Home security systems, such as video cameras and motion detectors, have gained popularity as they have joined the booming Internet of Things (IoT) market and have grown in convenience. Manufacturers are bringing to market connected security systems that deliver remote monitoring. The network connectivity and access necessary for remote monitoring presents new security concerns that did not exist for the previous generation of systems that have no internet connectivity.

The HP study questions whether connected security devices actually make our homes safer or put them at more risk by providing easier electronic access via insecure IoT products. HP used its Fortify on Demand product to assess ten home security IoT devices with their cloud and mobile application components, uncovering that none of the systems required the use of a strong password and all the systems failed to offer two-factor authentication. The most common and easily addressable security issues reported include:

· Insufficient authorisation: All systems that included their cloud-based web interfaces and mobile interfaces failed to require passwords of sufficient complexity and length with most only requiring a six character alphanumeric password. All systems also lacked the ability to lock out accounts after a certain number of failed attempts.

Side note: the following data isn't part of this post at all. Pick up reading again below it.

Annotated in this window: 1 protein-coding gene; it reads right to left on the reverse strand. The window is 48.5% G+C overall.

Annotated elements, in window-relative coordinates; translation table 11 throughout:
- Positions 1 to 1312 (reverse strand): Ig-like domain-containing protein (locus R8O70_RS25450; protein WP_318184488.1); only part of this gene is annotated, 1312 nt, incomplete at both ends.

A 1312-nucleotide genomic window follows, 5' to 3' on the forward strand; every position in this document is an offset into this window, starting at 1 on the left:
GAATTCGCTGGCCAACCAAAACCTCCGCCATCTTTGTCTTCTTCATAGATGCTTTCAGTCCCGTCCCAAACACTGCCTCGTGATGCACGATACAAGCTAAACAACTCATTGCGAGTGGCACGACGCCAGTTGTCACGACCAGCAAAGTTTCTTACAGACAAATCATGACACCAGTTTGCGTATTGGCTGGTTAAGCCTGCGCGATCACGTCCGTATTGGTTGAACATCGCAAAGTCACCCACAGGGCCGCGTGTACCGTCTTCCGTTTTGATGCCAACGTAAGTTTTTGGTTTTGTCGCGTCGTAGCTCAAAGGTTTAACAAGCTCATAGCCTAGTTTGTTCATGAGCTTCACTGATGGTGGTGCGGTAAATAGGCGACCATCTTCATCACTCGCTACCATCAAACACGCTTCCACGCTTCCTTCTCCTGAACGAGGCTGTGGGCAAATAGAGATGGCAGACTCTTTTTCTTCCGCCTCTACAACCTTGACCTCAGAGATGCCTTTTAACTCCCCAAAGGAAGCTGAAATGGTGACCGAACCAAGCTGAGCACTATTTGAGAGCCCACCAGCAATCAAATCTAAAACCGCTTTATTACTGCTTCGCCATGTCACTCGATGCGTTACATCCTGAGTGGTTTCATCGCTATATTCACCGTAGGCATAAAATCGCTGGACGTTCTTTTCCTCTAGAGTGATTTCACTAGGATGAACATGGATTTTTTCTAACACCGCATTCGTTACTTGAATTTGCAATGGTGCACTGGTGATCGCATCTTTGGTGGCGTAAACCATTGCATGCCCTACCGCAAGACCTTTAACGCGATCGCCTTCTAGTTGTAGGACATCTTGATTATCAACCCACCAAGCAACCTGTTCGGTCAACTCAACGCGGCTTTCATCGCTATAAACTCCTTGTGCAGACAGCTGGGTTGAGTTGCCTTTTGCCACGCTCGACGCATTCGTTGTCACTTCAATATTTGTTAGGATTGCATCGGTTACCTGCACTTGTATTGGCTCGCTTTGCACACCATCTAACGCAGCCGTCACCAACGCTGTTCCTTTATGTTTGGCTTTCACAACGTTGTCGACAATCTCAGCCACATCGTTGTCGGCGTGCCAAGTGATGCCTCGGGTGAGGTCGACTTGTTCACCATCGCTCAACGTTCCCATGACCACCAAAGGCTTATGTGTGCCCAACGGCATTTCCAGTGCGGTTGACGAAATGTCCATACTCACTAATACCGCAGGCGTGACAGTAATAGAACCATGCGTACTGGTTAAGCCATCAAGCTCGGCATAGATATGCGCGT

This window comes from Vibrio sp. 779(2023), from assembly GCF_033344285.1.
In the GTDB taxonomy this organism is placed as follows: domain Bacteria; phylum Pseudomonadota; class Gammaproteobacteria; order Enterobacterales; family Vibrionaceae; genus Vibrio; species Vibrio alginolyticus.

· Insecure interfaces: All cloud-based web interfaces tested exhibited security concerns enabling a potential attacker to gain account access through account harvesting which uses three application flaws; account enumeration, weak password policy and lack of account lockout. Similarly five of the ten systems tested exhibited account harvesting concerns with their mobile application interface exposing consumers to similar risks.

· Privacy concerns: All systems collected some form of personal information such as name, address, date of birth, phone number and even credit card numbers. Exposure of this personal information is of concern given the account harvesting issues across all systems. It is also worth noting that the use of video is a key feature of many home security systems with viewing available via mobile applications and cloud-based web interfaces. The privacy of video images from inside the home becomes an added concern.

· Lack of transport encryption: While all systems implemented transport encryption such as SSL/TLS, many of the cloud connections remain vulnerable to attacks (eg POODLE attack). The importance of properly configured transport encryption is especially important since security is a primary function of these systems.

Jason Schmitt, vice president and general manager, Fortify, Enterprise Security Products (@HPsecurity), HP, said: “As we continue to embrace the convenience and availability of connected devices, we must understand how vulnerable they could make our homes and families. With ten of the top security systems lacking fundamental security features, consumers must be diligent about adopting simple and practical security measures when they’re available, and device manufacturers must take ownership in building security into their products to avoid exposing their customers unknowingly to serious threats.” Visit


Related News